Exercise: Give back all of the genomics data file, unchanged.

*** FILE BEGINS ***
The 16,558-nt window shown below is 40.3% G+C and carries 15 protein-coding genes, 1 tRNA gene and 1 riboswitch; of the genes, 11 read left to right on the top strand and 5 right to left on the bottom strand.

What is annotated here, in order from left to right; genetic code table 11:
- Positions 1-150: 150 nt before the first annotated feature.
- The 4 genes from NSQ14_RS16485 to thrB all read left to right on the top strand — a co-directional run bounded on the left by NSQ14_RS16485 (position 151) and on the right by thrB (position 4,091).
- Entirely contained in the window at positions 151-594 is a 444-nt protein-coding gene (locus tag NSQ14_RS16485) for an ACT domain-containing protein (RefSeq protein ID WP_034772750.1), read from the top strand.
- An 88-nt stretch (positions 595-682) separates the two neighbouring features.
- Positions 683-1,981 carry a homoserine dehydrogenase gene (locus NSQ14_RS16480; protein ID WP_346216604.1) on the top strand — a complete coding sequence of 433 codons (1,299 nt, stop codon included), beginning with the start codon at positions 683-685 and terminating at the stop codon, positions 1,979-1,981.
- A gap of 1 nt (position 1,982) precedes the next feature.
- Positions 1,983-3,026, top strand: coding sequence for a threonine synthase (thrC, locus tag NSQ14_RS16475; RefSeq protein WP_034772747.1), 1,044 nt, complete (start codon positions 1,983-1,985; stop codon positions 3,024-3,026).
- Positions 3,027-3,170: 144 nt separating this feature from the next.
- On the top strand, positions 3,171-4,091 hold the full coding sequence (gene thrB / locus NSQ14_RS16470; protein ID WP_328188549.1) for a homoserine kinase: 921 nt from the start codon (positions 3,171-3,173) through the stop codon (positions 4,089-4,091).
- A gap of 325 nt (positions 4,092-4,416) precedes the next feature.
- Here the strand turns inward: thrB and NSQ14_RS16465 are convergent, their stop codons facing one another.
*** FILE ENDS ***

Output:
The 16,558-nt window shown below is 40.3% G+C and carries 15 protein-coding genes, 1 tRNA gene and 1 riboswitch; of the genes, 11 read left to right on the top strand and 5 right to left on the bottom strand.

What is annotated here, in order from left to right; genetic code table 11:
- Positions 1-150: 150 nt before the first annotated feature.
- The 4 genes from NSQ14_RS16485 to thrB all read left to right on the top strand — a co-directional run bounded on the left by NSQ14_RS16485 (position 151) and on the right by thrB (position 4,091).
- Entirely contained in the window at positions 151-594 is a 444-nt protein-coding gene (locus tag NSQ14_RS16485) for an ACT domain-containing protein (RefSeq protein ID WP_034772750.1), read from the top strand.
- An 88-nt stretch (positions 595-682) separates the two neighbouring features.
- Positions 683-1,981 carry a homoserine dehydrogenase gene (locus NSQ14_RS16480; protein ID WP_346216604.1) on the top strand — a complete coding sequence of 433 codons (1,299 nt, stop codon included), beginning with the start codon at positions 683-685 and terminating at the stop codon, positions 1,979-1,981.
- A gap of 1 nt (position 1,982) precedes the next feature.
- Positions 1,983-3,026, top strand: coding sequence for a threonine synthase (thrC, locus tag NSQ14_RS16475; RefSeq protein WP_034772747.1), 1,044 nt, complete (start codon positions 1,983-1,985; stop codon positions 3,024-3,026).
- Positions 3,027-3,170: 144 nt separating this feature from the next.
- On the top strand, positions 3,171-4,091 hold the full coding sequence (gene thrB / locus NSQ14_RS16470; protein ID WP_328188549.1) for a homoserine kinase: 921 nt from the start codon (positions 3,171-3,173) through the stop codon (positions 4,089-4,091).
- A gap of 325 nt (positions 4,092-4,416) precedes the next feature.
- Here the strand turns inward: thrB and NSQ14_RS16465 are convergent, their stop codons facing one another.